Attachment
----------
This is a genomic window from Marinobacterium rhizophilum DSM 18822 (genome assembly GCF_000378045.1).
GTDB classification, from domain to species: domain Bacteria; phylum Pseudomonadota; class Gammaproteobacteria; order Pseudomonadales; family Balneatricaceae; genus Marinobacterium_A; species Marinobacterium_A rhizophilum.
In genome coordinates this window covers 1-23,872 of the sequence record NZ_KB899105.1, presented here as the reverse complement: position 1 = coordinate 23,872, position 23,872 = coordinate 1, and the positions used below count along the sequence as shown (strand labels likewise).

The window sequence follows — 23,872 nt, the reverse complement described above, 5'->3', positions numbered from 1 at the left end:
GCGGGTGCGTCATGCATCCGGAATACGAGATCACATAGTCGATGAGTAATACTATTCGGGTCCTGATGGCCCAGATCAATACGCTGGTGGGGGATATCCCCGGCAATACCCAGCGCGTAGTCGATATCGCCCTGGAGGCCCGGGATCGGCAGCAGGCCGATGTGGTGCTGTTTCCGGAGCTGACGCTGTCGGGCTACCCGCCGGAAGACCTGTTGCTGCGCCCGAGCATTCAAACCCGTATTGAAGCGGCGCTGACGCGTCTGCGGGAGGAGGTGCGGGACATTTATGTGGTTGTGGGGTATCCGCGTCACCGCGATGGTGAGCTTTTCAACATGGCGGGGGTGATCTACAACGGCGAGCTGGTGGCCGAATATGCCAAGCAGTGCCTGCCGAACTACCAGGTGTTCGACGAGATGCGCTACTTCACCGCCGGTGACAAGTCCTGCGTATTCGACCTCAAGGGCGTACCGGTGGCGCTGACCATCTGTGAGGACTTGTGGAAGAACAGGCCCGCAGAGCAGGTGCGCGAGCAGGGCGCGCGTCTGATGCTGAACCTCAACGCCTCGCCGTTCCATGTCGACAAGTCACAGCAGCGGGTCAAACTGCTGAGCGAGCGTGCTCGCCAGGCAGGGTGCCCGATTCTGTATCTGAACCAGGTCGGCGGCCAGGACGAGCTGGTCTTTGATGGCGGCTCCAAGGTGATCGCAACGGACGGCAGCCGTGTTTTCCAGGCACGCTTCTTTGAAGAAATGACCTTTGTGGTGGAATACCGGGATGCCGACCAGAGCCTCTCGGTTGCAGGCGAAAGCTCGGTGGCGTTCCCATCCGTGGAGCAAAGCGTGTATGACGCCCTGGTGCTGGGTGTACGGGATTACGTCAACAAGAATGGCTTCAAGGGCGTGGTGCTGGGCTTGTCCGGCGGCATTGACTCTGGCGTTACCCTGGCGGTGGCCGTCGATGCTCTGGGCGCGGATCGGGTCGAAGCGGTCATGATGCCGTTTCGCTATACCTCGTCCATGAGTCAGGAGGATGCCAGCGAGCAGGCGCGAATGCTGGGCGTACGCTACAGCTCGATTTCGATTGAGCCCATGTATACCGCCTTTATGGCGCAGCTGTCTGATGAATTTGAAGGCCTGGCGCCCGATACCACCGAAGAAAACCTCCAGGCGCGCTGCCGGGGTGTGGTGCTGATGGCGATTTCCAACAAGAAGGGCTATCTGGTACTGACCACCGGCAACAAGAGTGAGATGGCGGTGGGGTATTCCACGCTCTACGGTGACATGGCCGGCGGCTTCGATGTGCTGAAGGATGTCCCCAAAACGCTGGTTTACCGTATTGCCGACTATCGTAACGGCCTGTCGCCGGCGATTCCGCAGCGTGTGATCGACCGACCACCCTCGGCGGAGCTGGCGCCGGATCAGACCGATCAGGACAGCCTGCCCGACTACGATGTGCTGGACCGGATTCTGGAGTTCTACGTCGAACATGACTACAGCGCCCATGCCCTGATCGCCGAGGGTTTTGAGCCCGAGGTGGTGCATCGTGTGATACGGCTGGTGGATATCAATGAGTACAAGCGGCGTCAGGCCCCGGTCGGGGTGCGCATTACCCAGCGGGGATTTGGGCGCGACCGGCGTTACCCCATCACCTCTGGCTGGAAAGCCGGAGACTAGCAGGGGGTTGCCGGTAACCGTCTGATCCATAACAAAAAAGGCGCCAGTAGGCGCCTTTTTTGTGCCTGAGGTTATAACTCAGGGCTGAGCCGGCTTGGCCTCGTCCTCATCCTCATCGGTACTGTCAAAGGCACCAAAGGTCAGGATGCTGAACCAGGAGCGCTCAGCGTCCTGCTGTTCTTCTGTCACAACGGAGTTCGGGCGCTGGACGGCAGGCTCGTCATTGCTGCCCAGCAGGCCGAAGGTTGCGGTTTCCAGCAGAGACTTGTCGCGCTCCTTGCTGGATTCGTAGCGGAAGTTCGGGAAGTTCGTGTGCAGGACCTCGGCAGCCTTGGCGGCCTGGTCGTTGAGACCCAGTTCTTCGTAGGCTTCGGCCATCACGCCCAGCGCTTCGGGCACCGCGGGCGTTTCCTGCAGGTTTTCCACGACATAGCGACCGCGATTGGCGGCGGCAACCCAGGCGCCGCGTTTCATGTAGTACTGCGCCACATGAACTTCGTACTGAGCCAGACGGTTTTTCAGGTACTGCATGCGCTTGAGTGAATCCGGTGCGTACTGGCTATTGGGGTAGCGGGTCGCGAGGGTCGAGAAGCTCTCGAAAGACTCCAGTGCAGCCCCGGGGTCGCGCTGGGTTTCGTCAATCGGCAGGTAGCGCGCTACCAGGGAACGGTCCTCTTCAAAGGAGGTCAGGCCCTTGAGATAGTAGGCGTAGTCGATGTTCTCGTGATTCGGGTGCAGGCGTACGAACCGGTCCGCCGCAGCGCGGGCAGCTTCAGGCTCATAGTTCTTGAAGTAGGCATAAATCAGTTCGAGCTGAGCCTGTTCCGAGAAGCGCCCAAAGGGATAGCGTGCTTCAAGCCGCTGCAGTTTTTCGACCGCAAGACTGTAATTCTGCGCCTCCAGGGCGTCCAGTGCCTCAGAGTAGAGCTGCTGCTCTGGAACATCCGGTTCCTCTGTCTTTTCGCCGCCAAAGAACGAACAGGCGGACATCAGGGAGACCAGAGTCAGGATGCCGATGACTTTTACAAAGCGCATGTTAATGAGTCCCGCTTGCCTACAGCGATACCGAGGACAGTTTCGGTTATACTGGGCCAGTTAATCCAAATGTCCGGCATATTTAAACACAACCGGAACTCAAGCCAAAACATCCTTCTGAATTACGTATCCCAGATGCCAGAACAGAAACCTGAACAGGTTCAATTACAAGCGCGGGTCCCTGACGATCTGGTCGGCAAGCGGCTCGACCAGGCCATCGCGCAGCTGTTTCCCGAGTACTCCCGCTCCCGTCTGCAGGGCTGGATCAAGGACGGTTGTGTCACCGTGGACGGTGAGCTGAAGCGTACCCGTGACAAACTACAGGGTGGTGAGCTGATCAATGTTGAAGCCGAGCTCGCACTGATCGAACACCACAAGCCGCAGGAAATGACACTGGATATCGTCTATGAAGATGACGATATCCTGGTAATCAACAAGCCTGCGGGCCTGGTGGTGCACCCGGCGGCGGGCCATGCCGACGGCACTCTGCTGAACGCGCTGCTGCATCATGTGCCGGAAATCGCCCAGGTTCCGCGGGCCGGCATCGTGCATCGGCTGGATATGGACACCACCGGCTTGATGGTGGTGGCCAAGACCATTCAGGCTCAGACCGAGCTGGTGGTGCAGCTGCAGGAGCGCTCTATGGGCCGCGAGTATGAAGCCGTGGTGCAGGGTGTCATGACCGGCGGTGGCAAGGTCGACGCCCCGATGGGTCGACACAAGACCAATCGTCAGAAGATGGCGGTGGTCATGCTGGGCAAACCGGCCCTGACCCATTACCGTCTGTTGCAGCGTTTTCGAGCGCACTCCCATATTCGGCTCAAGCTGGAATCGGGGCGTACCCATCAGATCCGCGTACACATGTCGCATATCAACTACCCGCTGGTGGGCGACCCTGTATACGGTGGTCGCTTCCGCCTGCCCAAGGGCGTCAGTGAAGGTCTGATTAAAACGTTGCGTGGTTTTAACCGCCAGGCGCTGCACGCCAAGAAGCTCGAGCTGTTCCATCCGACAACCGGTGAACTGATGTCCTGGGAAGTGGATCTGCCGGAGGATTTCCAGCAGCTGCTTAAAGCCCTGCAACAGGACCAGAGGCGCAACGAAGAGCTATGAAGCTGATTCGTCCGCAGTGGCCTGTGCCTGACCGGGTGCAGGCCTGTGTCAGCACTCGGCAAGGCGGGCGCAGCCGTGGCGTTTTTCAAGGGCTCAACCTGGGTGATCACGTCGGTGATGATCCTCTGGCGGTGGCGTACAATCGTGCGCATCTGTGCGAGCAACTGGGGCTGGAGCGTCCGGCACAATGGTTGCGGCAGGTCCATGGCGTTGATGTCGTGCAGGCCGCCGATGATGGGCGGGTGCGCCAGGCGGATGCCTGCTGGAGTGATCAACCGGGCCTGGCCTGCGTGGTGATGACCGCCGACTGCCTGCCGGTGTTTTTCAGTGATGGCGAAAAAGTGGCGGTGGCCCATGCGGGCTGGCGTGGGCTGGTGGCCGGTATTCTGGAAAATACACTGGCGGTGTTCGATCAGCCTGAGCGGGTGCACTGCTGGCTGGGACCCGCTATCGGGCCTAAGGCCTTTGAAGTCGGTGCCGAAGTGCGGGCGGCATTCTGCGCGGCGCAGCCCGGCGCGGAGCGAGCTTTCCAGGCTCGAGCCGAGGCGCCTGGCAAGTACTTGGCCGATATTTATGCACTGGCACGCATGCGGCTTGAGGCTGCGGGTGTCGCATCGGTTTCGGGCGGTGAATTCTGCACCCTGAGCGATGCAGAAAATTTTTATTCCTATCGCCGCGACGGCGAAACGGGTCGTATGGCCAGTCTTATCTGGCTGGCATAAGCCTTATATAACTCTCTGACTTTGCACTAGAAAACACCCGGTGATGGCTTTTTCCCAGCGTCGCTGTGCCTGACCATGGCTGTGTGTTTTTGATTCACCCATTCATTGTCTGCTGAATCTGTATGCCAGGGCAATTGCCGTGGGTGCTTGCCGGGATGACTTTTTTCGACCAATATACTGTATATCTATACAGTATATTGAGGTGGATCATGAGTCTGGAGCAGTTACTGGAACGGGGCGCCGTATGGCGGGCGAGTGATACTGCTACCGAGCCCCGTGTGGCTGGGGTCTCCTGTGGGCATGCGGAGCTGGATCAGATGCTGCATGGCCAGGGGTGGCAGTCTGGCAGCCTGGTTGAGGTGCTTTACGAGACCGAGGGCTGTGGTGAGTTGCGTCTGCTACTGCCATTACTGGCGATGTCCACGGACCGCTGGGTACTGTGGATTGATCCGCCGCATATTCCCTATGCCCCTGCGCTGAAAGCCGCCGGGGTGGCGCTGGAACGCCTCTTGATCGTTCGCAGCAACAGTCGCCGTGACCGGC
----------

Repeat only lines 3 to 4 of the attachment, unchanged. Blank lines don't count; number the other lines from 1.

In genome coordinates this window covers 1-23,872 of the sequence record NZ_KB899105.1, presented here as the reverse complement: position 1 = coordinate 23,872, position 23,872 = coordinate 1, and the positions used below count along the sequence as shown (strand labels likewise).

The window sequence follows — 23,872 nt, the reverse complement described above, 5'->3', positions numbered from 1 at the left end: